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Cancers 2017, 9(6), 68; doi:10.3390/cancers9060068

Promotion of Tumor Invasion by Tumor-Associated Macrophages: The Role of CSF-1-Activated Phosphatidylinositol 3 Kinase and Src Family Kinase Motility Signaling

School of Biomedical Sciences, The University of Western Australia, 35 Stirling Highway, Crawley, WA 6009, Australia
Current address: University of Minnesota, Cancer Cardiology Research Building, Suite 3-2406, 2231 6th Street SE, Minneapolis, MN 55455, USA
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Author to whom correspondence should be addressed.
Academic Editor: Marco Falasca
Received: 2 May 2017 / Revised: 8 June 2017 / Accepted: 12 June 2017 / Published: 18 June 2017
(This article belongs to the Special Issue PI3K/PDK1/Akt Pathways in Cancer)
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Abstract

Macrophages interact with cells in every organ to facilitate tissue development, function and repair. However, the close interaction between macrophages and parenchymal cells can be subverted in disease, particularly cancer. Motility is an essential capacity for macrophages to be able to carry out their various roles. In cancers, the macrophage’s interstitial migratory ability is frequently co-opted by tumor cells to enable escape from the primary tumor and metastatic spread. Macrophage accumulation within and movement through a tumor is often stimulated by tumor cell production of the mononuclear phagocytic growth factor, colony-stimulating factor-1 (CSF-1). CSF-1 also regulates macrophage survival, proliferation and differentiation, and its many effects are transduced by its receptor, the CSF-1R, via phosphotyrosine motif-activated signals. Mutational analysis of CSF-1R signaling indicates that the major mediators of CSF-1-induced motility are phosphatidyl-inositol-3 kinase (PI3K) and one or more Src family kinase (SFK), which activate signals to adhesion, actin polymerization, polarization and, ultimately, migration and invasion in macrophages. The macrophage transcriptome, including that of the motility machinery, is very complex and highly responsive to the environment, with selective expression of proteins and splice variants rarely found in other cell types. Thus, their unique motility machinery can be specifically targeted to block macrophage migration, and thereby, inhibit tumor invasion and metastasis. View Full-Text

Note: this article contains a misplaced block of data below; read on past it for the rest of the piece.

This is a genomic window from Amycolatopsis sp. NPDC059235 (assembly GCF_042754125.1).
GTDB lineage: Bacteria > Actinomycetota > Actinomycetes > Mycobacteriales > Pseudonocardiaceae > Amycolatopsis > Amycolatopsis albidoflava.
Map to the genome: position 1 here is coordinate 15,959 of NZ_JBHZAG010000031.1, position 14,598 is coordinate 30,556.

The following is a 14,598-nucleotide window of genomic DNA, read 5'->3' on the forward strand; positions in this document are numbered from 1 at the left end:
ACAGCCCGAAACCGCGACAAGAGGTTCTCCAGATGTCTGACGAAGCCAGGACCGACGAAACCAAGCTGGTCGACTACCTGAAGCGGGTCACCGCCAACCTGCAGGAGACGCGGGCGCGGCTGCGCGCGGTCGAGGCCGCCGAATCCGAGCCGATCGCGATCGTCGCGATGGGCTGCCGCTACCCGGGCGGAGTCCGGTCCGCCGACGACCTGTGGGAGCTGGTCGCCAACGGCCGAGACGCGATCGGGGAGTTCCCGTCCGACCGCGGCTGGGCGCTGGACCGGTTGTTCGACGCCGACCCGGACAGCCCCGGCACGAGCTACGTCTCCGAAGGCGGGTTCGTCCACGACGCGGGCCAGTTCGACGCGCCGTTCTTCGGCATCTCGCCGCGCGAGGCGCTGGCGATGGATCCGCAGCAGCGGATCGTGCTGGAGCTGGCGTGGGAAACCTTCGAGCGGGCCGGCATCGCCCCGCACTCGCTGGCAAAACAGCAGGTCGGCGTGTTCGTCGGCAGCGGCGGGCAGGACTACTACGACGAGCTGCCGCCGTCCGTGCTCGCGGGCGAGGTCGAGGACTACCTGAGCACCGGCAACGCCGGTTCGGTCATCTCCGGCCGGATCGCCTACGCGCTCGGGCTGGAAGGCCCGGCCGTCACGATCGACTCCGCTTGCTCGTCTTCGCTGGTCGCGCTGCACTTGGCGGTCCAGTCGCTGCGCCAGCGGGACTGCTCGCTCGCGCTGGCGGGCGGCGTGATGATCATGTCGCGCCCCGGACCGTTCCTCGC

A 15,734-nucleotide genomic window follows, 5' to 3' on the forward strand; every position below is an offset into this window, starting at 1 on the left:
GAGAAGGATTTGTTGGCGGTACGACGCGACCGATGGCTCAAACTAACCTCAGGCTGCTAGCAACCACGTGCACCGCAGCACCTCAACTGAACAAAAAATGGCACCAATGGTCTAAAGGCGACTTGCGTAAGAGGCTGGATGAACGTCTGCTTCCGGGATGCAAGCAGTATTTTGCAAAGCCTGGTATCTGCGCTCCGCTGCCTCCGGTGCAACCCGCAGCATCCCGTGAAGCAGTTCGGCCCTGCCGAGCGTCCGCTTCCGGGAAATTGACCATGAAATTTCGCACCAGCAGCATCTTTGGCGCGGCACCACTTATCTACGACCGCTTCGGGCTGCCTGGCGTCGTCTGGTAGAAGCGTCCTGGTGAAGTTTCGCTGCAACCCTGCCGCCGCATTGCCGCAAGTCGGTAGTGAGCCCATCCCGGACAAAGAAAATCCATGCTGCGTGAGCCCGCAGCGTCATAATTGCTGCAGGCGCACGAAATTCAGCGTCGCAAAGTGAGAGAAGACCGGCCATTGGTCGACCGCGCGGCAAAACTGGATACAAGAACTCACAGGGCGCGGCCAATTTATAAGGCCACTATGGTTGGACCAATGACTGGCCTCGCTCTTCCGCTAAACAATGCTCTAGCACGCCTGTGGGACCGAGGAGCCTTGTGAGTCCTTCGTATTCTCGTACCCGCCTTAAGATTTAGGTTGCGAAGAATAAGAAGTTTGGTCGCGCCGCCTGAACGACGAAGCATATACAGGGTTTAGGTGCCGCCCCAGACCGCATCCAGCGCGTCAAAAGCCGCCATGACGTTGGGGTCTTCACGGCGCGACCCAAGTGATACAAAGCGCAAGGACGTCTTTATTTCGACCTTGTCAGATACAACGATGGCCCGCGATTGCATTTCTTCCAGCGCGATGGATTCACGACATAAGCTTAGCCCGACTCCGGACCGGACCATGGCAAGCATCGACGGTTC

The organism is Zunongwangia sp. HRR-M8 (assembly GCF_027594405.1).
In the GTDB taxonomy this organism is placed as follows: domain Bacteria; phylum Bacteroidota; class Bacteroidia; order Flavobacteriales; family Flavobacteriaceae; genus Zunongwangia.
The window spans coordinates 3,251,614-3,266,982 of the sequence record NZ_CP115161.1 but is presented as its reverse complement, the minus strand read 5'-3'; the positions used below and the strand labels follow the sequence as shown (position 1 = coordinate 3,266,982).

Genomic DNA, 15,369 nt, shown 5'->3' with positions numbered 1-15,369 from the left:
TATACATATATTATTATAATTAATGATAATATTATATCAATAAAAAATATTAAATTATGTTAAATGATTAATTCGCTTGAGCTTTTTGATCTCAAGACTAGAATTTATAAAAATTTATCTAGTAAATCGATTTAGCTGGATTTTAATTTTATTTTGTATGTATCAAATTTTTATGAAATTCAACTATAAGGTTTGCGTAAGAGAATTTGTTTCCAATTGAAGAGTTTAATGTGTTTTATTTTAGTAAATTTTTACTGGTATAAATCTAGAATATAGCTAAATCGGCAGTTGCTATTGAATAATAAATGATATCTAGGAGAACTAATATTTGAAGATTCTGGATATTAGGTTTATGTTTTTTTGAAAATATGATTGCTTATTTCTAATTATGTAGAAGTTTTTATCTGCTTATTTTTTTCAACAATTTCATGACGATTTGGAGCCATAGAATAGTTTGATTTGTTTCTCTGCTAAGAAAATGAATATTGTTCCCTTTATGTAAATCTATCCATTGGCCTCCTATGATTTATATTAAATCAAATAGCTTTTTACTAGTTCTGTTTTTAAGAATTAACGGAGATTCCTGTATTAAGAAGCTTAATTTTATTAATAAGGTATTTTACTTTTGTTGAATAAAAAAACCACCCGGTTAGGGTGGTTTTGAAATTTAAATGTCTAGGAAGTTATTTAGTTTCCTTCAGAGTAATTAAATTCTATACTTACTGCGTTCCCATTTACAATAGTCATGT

Keywords: macrophage motility; colony-stimulating factor-1; phosphatidyl-inositol-3-kinase; Src family kinases; paracrine interaction macrophage motility; colony-stimulating factor-1; phosphatidyl-inositol-3-kinase; Src family kinases; paracrine interaction
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MDPI and ACS Style

Dwyer, A.R.; Greenland, E.L.; Pixley, F.J. Promotion of Tumor Invasion by Tumor-Associated Macrophages: The Role of CSF-1-Activated Phosphatidylinositol 3 Kinase and Src Family Kinase Motility Signaling. Cancers 2017, 9, 68.

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